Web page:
“Yes, those two are the ones that several times went off in a hurry in the motor boat,” said Mr. Howbridge. “But I can not identify them as the ones who took the jewelry. Ruth and Agnes Kenway will have to do that.”
As he spoke the two men looked at him. One shook his head and the other exclaimed:
“It’s all up. They got us right!”
“Come on now lively, men!” cried Constable Newcomb. “Search this place, gather up what evidence you can, and we’ll take ’em to jail.”
“Are there any others?” asked Neale, hoping against hope as the men were taken outside the shack and the search was begun.
“I guess we have the main ones, anyhow,” answered Mr. Newcomb. “Oh, look at this bunch of stuff!” he cried, as he threw back the dirty blankets of one of the bunks. “They’ve been robbing right and left.”
It was a heterogeneous collection of articles, and at the sight of one box Mr. Howbridge exclaimed:
“There it is! The jewelry case I gave Miss Ruth! These men were either the thieves or they know something about the robbery. See if anything is left in the box.”
It was quickly opened, and seen to contain a number of rings, pins, and trinkets.
“Well, there’s a good part of it,” the lawyer remarked. “It will need Ruth and Agnes to tell just what is missing.”
Mr. Howbridge and Neale were watching the constable and his men finish the search of the cabin, while others of the posse had taken the prisoners to the boat, when suddenly into the shack came another man, whose well-worn clothing would seem to proclaim him as one of the “Klondikers.”
But at the sight of this man Neale sprang forward, and held out his hands.
“Father!” cried the boy. “Don’t you know me?”
“It’s Neale – my son!” was the gasping exclamation. “How in the world did you get here? I was just about to start for Milton to look you up.”
“Well, I guess, before you do, we’ll look you up a bit, and maybe lock you up, also,” said the constable dryly. “Do you belong to the Klondike bunch?” he asked.
“Well, yes, I might say that I do; or rather that I did.” said Neale’s father, and though the boy gasped in dismay, Mr. O’Neil smiled. “I understand the crowd has been captured,” he added.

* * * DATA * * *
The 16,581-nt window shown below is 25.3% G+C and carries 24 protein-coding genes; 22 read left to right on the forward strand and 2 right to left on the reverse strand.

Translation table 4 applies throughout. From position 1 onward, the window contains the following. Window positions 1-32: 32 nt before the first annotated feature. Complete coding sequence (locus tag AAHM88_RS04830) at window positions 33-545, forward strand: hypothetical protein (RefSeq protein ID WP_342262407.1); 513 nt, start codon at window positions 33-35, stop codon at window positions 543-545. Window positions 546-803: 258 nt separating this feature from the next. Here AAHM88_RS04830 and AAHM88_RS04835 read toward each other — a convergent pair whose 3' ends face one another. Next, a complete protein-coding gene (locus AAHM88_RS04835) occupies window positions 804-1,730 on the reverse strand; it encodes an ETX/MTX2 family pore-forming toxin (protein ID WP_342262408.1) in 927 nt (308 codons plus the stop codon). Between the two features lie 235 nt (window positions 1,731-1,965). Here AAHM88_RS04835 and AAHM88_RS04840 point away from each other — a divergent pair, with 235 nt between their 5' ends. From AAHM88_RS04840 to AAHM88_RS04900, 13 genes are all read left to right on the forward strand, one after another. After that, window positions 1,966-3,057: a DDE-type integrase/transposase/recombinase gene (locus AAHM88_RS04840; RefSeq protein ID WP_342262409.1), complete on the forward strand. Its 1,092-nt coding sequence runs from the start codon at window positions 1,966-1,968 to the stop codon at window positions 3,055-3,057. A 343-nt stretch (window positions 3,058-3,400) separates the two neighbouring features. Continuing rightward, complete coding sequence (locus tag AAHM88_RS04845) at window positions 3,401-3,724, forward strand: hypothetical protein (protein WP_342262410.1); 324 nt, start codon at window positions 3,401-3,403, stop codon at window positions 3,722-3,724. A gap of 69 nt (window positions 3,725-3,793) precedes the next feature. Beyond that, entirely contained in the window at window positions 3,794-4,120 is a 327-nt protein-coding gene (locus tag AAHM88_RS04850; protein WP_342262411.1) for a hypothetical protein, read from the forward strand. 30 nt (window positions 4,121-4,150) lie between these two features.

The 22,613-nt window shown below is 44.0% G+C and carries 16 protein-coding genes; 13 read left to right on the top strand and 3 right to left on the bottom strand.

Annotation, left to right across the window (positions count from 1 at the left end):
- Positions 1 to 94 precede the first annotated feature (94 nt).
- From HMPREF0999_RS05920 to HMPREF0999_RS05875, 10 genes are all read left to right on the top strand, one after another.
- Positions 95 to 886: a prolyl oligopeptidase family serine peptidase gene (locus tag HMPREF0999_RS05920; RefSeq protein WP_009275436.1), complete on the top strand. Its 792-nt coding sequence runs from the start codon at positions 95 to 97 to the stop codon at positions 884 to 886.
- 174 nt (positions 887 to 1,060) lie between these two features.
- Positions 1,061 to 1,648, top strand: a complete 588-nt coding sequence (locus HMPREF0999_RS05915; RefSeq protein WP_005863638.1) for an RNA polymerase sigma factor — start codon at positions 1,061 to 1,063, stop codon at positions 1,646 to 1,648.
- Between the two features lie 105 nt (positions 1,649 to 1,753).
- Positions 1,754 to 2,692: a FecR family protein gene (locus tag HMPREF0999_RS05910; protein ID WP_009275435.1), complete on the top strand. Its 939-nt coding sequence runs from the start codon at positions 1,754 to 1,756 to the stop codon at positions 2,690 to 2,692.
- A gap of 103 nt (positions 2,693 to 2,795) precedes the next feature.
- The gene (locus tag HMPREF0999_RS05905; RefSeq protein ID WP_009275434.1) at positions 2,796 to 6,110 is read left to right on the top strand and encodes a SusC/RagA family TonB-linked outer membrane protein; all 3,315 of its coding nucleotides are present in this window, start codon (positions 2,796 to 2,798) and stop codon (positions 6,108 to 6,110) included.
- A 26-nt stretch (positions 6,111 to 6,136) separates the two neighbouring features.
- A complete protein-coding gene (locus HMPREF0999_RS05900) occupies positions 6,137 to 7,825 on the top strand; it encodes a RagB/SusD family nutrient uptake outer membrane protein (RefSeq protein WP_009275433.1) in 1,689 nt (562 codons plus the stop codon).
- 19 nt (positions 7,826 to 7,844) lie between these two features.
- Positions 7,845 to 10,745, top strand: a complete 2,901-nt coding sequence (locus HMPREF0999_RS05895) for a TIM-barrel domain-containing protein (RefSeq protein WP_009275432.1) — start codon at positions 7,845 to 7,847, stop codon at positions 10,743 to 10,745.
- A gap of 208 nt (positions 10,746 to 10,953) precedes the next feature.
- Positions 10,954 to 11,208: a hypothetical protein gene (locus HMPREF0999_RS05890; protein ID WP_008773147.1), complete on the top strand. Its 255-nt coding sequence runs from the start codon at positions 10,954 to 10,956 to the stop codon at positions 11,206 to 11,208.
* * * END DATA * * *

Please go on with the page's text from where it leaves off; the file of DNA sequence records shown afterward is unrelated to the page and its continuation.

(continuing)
“Yes. And you may consider yourself captured also!” snapped out the officer. “Jim, a pair of handcuffs here!”
“One moment!” interposed Mr. Howbridge, with a glance at Neale. “I represent this man, officer. I’ll supply bail for him – ”
Mr. O’Neil laughed.
“Thank you,” he said. “Your offer is kind, and I appreciate it. But I shan’t need bail. I believe you received a letter telling you to make this raid, did you not?” he asked the constable.
“I did,” was the answer. “It was that letter which gave us the clue to the robbers. I’d like to meet the man who wrote it. He said he would give evidence against the rascals.”
“Who signed that letter?” asked Neale’s father.
“I have it here. I can show you,” offered Mr. Newcomb. “It was signed by a man named O’Neil,” he added as he produced the document. “He said he’d meet us here, but – ”
“Well, he has met you. I’m O’Neil,” broke in the other. “And it was I who gave you the information.”
“Oh, Father!” cried Neale, “then you’re not one of the – ”
“I’m not one of the thieves; though I admit my living here among them made it look so,” said Mr. O’Neil. “It is easily explained. One of the men made a fraudulent claim to part of a mine I own in Alaska, and I had to remain in his company until I could disprove his statements. This I have done. The matter is all cleared up, and I concluded it was time to hand the rascals over to the law. So I sent the letter to the authorities, and I’m glad it is all ended.”
“So am I!” cried Neale. “Then you did strike it rich after all?”
“No, not exactly rich, Son. I was pretty lucky, though, and I struck pay dirt in the Klondike. I wrote your Uncle Bill about it, but probably the letters miscarried. I never was much of a letter writer, anyhow. And I never knew until the other day that you were so anxious to find me. I couldn’t have left here anyhow, though, for I had to straighten out my affairs. Now everything is all right. Do you still want to arrest me?” he asked the constable.
“No,” replied Mr. Newcomb. “I reckon you’re a friend of the law and, in consequence, you’re my friend. Now come on, boys, we’ll lock up the other birds.”
Neale walked by the side of his father and it was difficult to say who talked the most. Mr. Howbridge accompanied the constable and from him learned how the raid had been planned through information sent by Mr. O’Neil.
When the party reached the houseboat, whither some of the deputies had preceded with the prisoners, the sight of a figure on the upper deck attracted the attention of Neale and the lawyer.
“Agnes!” gasped her guardian. “How did you get here?”
“On the Bluebird. I just couldn’t bear to be left behind, and so I slipped on board again after you said good-by on the dock. There wasn’t any shooting after all,” she added, as if disappointed.